in 2019: Minnesota State Fair and San Diego County Fair Victims brought lawsuits following well-publicized E. coli outbreaks linked to petting zoos and animal contact in the animal exhibits
The occurrence of E. coli illnesses in small children after going to State and County Fairs is too common – in 2019 there were two publicized outbreaks, both leading to Petting Zoo Lawsuits Agilent fair organizers. The San Diego County Fair led to the death of one small child and hospitalization of others, leading to a petting zoo lawsuit on behalf of the grieving and affected families by Ron Simon & Associates, the national food poisoning lawyers. The Minnesota outbreak was just as big as the San Diego County E. coli outbreak, but luckily no one died. Both animal – contact related E. coli outbreaks, called Zoonotic outbreaks, sickened about a dozen people that authorities know about. The San Diego County Fair victims visited the animal exhibits and petting zoo in mid-summer, and the Minnesota patrons in late August, early September.
Unfortunately, Zoonotic outbreaks are too common because animals often become infected, and their feces then carry the E. coli which comes into contact with patrons of these Fairs, from contact on walking shoes, to had contact though petting or feeding the animals, to even one case, a few years back, where it was suspected the feces got on the wheels o f a stroller at the Fair.
While these outbreaks are relatively common, the number of Zoonotic e. coli outbreak victims to become ill in recognized outbreaks remains under 100, on average, each year. These victims usually reach out to one of the two firms who specialize in handling Zoonotic and food borne illness outbreaks, including the law firm that represents all the San Diego County Fair victims, and ht law firm that represents at least one family in the Minnesota outbreak.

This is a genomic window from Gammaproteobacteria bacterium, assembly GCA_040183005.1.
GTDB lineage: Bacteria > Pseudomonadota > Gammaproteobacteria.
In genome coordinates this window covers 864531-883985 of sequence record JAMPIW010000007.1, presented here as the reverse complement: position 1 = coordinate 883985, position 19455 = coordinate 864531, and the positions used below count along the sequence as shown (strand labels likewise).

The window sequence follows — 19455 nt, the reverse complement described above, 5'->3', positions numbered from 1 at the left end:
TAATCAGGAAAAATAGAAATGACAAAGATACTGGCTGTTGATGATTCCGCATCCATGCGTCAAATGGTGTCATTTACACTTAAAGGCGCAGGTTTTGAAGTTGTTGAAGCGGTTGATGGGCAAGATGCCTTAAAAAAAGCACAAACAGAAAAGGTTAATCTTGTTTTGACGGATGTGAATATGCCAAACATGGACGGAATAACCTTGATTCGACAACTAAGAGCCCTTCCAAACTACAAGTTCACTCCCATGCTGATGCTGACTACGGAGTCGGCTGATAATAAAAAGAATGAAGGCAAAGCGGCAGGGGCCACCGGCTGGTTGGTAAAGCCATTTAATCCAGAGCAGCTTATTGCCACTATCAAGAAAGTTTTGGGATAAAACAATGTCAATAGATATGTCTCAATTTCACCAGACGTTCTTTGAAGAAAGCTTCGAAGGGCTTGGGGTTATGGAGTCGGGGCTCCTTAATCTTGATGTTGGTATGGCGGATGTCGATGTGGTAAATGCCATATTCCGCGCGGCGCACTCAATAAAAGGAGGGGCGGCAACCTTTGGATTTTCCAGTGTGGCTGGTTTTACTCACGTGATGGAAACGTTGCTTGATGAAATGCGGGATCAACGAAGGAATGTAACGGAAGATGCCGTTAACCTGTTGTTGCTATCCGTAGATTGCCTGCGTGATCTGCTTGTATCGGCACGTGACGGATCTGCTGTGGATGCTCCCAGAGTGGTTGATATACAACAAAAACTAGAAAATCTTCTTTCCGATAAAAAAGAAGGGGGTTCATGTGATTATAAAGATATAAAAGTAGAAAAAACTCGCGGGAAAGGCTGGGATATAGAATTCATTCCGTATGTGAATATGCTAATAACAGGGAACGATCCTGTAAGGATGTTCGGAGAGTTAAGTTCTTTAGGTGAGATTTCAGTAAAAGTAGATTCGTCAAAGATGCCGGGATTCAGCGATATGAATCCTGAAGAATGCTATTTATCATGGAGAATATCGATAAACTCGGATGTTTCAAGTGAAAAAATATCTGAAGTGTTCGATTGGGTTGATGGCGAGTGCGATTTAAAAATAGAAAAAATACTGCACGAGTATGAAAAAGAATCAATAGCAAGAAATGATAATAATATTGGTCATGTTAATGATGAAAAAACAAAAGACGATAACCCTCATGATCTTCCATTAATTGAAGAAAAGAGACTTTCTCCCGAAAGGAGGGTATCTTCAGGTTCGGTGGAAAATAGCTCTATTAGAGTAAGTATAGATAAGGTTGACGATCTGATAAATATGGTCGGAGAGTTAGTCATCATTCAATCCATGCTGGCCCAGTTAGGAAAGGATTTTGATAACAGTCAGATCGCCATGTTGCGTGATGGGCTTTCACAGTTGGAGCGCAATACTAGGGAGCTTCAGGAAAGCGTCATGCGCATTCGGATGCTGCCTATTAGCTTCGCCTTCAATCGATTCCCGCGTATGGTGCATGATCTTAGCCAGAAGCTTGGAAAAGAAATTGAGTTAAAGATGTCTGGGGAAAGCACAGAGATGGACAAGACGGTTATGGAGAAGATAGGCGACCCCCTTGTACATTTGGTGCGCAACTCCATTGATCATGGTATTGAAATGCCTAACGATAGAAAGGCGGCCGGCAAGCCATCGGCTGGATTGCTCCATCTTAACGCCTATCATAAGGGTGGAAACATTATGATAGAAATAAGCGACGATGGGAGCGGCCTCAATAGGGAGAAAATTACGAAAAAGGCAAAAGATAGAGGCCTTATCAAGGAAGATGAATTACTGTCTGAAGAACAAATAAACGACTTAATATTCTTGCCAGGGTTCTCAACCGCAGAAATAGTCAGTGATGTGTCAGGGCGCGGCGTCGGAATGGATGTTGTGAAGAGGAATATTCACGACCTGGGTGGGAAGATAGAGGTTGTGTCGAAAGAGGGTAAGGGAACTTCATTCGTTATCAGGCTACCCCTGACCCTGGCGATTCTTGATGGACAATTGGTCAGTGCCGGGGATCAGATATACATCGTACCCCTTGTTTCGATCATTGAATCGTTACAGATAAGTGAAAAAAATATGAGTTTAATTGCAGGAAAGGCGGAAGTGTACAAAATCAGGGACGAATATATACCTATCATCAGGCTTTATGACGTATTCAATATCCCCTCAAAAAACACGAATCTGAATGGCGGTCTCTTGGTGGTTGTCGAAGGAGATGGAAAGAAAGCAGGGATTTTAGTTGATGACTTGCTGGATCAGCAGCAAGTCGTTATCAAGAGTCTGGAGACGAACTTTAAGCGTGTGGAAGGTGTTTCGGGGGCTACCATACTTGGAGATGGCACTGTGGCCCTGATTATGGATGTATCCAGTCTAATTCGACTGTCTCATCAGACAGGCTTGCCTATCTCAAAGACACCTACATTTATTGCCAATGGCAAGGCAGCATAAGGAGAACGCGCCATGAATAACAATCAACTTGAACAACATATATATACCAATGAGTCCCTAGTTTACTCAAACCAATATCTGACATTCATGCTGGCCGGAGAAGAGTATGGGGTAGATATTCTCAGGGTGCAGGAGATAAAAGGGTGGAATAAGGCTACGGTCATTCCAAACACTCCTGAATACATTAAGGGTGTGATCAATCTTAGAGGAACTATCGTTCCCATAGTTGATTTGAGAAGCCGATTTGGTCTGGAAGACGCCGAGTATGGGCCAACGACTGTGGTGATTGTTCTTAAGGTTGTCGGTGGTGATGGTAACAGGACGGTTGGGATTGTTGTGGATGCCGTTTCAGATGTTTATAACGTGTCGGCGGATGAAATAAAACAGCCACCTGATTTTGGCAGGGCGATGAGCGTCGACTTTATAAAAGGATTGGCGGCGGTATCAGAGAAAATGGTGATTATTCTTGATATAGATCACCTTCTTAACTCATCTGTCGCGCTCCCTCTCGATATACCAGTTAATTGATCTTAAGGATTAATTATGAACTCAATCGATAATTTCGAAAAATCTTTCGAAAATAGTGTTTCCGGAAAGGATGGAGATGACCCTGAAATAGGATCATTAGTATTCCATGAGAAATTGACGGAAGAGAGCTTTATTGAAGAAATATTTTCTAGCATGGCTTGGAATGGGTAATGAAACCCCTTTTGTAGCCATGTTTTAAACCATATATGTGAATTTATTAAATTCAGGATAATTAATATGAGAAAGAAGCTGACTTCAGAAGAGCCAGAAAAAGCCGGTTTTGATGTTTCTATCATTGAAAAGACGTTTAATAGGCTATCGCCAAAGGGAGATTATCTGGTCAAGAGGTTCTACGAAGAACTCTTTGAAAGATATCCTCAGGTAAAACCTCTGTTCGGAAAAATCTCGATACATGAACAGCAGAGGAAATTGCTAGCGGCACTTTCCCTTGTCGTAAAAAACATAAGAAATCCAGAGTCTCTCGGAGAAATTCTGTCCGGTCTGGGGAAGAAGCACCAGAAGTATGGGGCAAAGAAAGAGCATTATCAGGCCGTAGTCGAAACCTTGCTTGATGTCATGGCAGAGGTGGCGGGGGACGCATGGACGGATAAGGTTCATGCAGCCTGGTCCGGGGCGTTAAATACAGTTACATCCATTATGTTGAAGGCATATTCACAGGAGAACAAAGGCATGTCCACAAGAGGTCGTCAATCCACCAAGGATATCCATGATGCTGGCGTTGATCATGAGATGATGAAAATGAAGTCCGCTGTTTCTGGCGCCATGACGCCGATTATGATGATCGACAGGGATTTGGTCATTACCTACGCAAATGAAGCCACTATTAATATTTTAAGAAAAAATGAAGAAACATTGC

Previous Zoonotic outbreaks linked to state of county fairs include the 2014 Minnesota Fair; the 2013 Dehn’s Pumpkin petting zoo outbreak; and the 2012 Cleveland County Fair outbreak that sickened at least 100, and like the San Diego County Fair was deadly. According to Ron Simon, the lead attorney in all the San Diego County petting zoo e. coli lawsuits, “animals are a known risk factor, and it is difficult to control hand-to-mouth contact with small children who are allowed to enter a petting zoo environment. Careful warnings, well-placed hand washing stations with antibacterial cleanser, and prohibitions on bringing food and water into these locations, are among the vital (and often ignored) protocols.”